The scouts found Company B, and told Strout of the Dakota party. Sentries were placed about the camp, and the men prepared for what seemed like an inevitable fight. At this point, the Company realized that a huge blunder had been made at Fort Snelling. Most of the ammunition they brought was .62 caliber, yet they all had .59 caliber muskets. The men set out with 20 rounds of the proper ammunition each.
Company B, led by the three (now exhausted scouts), made a run for Forest City. Within two miles of their start, the Company met up with a party of Dakotas, and shots were fired. Two soldiers were killed, and many more were wounded. It became apparent almost immediately, that the Dakota had Company B surrounded. Accounts have Dakota numbers at anywhere from 150 to 300. Strout divided his men into four equal groups, and faced them in four directions. Their wagons were placed in the middle. A.H. Rose, a citizen soldier, later stated, “I had never fired a gun before the battle, but they showed me how to load, and I pointed my gun at the Indians, shut my eyes and pulled the trigger.”
Strout ordered his front group to fix bayonets, and charge the Dakota warriors. The rest of the Company followed. Strout knew that they would never make Forest City, so they tried to get to Hutchinson. It was now a running battle.
As the wagons rolled, the men would fire, run, stop, reload, and repeat. Wounded men were placed into the wagons, and supplies were thrown out. The men of Company B were shocked to see the Dakota warriors stop and pick up the discarded supplies. The battle went on for eight miles, over a period of two hours. The Dakota pressed the Company, but made no real attempt to overtake it. Eventually, the Dakota stopped pursuing the Company, and Strout and his men made it to Hutchinson. The Company B losses were 3 dead, and 18-24 wounded. Dakota losses are unknown.
The next day, the Dakotas attacked the town of Hutchinson, but the small stockade provided adequate security for those who sought it. A few settlers who did not seek the safety of the stockade, were killed. The town was plundered and several buildings were burned.
The men of Company B stayed that winter in Hutchinson. Three more died during that time of wounds sustained in the Battle of Acton. The remaining soldiers were mustered into the regular army and sent to fight the Civil War in the fall of 1863.
Killed during the Battle of Acton: Alvah Getchell, George Gideon, Edwin Stone.
Died from wounds sustained in battle: Frank Beadle, Abner Bennett, N.E. Weeks.
On August 17, 1862, four young Dakota warriors killed five settlers near Acton, Minnesota. The killings would ignite the war between the Dakotas’ and the United States military, but tensions had been brewing long before that August day in 1862. The bodies of those five settlers would be brought, to what is now Litchfield, and buried at Ness Church.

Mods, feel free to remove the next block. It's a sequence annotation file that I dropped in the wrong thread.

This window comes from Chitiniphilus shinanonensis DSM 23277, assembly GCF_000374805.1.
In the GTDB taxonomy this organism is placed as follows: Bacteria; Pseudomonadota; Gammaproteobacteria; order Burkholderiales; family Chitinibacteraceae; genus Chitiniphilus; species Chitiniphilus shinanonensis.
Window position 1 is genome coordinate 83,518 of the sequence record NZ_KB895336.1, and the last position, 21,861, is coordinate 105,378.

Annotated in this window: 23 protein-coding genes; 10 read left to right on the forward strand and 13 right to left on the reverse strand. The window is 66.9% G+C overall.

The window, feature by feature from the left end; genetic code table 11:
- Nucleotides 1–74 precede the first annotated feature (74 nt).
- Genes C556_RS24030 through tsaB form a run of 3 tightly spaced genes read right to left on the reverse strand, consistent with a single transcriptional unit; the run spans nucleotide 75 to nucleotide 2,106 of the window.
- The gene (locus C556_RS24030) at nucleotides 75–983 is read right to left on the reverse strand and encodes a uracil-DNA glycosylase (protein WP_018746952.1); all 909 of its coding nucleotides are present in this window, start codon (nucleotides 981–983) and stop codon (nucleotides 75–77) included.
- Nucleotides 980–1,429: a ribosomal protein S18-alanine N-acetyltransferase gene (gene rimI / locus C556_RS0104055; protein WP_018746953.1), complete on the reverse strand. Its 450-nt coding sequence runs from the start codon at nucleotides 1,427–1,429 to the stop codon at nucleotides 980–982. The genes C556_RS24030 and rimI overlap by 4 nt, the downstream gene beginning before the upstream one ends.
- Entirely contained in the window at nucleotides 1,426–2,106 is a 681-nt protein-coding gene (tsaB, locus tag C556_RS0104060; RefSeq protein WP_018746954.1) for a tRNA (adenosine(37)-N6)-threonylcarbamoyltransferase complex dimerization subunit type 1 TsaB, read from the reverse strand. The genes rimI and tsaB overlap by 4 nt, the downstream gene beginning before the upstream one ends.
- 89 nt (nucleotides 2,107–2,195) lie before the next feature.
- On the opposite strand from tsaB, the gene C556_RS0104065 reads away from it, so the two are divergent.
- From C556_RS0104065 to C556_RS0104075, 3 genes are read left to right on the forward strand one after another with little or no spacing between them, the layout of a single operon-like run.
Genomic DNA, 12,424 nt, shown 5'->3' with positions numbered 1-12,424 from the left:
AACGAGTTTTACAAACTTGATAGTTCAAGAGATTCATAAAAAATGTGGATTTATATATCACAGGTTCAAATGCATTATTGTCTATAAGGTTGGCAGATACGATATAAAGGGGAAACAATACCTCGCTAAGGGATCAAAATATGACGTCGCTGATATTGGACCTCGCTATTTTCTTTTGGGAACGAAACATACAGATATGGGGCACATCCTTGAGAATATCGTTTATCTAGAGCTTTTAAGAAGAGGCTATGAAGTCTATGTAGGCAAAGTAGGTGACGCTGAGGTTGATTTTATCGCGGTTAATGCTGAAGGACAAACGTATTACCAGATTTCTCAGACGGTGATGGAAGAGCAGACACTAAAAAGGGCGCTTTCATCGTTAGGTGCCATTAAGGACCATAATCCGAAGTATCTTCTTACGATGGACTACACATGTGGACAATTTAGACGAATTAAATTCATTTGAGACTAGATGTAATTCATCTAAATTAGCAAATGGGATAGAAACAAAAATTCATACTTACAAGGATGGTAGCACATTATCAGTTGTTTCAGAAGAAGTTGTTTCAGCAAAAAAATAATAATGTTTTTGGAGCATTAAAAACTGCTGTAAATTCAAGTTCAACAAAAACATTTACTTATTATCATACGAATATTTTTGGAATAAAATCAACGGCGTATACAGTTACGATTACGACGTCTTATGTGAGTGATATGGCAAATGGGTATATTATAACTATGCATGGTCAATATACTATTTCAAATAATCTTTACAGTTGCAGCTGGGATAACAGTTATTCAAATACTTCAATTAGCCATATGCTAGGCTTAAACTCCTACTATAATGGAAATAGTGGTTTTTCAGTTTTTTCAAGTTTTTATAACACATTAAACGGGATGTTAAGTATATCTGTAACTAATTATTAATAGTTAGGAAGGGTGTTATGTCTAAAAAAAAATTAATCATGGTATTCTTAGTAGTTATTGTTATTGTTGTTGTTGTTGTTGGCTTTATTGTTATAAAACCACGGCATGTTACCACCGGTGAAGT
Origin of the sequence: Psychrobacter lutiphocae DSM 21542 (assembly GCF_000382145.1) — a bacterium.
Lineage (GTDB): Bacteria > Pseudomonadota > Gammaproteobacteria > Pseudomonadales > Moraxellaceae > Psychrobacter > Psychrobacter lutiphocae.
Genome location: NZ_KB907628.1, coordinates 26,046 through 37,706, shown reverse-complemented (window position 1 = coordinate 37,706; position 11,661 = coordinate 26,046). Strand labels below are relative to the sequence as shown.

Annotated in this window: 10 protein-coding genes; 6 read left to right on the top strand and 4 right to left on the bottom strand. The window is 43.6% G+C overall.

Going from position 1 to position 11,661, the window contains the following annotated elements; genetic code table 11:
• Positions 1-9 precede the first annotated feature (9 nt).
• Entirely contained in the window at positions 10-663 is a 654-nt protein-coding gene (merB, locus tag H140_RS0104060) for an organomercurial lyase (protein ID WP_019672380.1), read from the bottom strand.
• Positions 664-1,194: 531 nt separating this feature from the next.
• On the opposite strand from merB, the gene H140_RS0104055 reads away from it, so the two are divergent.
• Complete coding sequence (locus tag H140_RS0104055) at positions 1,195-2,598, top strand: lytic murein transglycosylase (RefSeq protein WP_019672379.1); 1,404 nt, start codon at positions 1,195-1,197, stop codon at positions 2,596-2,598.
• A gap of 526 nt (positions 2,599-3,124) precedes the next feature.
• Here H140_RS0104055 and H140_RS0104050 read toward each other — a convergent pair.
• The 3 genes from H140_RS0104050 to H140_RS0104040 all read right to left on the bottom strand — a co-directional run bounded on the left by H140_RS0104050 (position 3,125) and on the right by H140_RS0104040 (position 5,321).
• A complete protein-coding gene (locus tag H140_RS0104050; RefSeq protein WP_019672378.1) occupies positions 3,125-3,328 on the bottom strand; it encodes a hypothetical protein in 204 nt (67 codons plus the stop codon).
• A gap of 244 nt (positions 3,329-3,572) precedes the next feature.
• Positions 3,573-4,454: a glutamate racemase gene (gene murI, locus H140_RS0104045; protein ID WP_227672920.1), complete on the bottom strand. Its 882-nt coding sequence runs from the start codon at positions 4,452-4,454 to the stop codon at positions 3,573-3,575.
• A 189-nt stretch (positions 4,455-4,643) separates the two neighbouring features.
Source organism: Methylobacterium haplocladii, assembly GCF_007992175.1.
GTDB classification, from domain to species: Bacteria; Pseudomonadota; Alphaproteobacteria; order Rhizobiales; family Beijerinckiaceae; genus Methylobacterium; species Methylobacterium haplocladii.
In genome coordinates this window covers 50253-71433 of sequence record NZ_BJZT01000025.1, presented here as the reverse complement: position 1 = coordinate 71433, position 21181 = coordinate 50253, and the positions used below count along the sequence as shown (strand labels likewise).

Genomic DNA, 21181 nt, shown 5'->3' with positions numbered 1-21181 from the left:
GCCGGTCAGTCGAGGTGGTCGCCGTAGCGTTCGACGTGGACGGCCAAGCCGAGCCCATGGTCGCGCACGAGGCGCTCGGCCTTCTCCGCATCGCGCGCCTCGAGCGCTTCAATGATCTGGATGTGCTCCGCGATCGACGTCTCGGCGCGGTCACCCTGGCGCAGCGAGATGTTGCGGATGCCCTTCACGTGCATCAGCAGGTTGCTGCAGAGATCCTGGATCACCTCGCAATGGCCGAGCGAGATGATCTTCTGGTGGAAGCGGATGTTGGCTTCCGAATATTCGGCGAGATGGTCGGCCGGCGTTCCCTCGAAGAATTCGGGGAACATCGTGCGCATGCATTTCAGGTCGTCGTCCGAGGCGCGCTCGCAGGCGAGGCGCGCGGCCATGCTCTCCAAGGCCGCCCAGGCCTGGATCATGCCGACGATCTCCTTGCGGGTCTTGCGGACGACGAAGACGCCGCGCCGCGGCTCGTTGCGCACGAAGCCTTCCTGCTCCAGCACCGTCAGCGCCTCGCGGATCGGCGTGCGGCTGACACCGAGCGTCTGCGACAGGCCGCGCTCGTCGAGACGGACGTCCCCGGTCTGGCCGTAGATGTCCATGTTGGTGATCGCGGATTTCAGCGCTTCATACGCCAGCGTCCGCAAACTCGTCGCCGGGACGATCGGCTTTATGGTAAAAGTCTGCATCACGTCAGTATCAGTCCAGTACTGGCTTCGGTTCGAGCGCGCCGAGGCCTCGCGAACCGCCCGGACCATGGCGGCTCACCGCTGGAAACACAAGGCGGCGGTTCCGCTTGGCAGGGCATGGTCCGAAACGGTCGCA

I visited the church and the surrounding cemetery with one of C-to-C’s sponsors, when I was back in Minnesota this past spring.
In the back corner of the cemetery, close to the rows of corn, stands a monument. Buried underneath, in one grave, are the first five victims of the U.S. -Dakota War: Robinson Jones, Viranus Webster, Howard Baker, Ann (Baker) Jones, and Clara Wilson.
The Ness Monument was erected on 13 September 1878, by the State of Minnesota. It is the third oldest monument in the state.
In 1970, the church & cemetery were listed officially, as a Minnesota Historical Site.
The church was founded by Ole Halverson Ness and his wife Margit, who arrived in the area in 1856. Ole Ness was a member of the Acton burial party.
Also buried in the cemetery is Andreas Olson, another victim of the U.S. -Dakota War. Olson was killed on 22 September 1862.
The current church was built by settlers in 1874, a dozen years after the start of the U.S. – Dakota War. The church is said to be haunted by both Sioux Indians and the five settlers, in particular the young girl, Annie. The church historical society denies any haunting, although that has not stopped self-proclaimed ghost hunters from breaking into the church.
I witnessed no paranormal activity when I was there, but I did find the cemetery to be a very solemn place.
Camera for B&W photos: Kodak 66; Film: Kodak 120, Tri-X400
A friend recently sent me this photo. I came back to Minnesota a year after first driving up to Alaska, because I needed a pickup, and vehicles can be expensive in Alaska, and often beat on. I forget all of the details, but it’s possible, I simply wanted to drive the AlCan again.
I found a 1966 Chevrolet C20, Camper Special in one of the auto trade magazines that were around back at the time. It came with bald, bias-ply tires, but a sound 327 engine, and a rather smooth ride, compared to my Bronco. I didn’t have anything in the trailer that belonged to me, but the canoe riding on the top is mine. I sent my Dad into a state of mild depression, when he saw what I was about to drive for 4000 miles.
I bought a set of tires, replaced all fluids, hoses and belts, and the truck made it to Alaska without so much as a hiccup.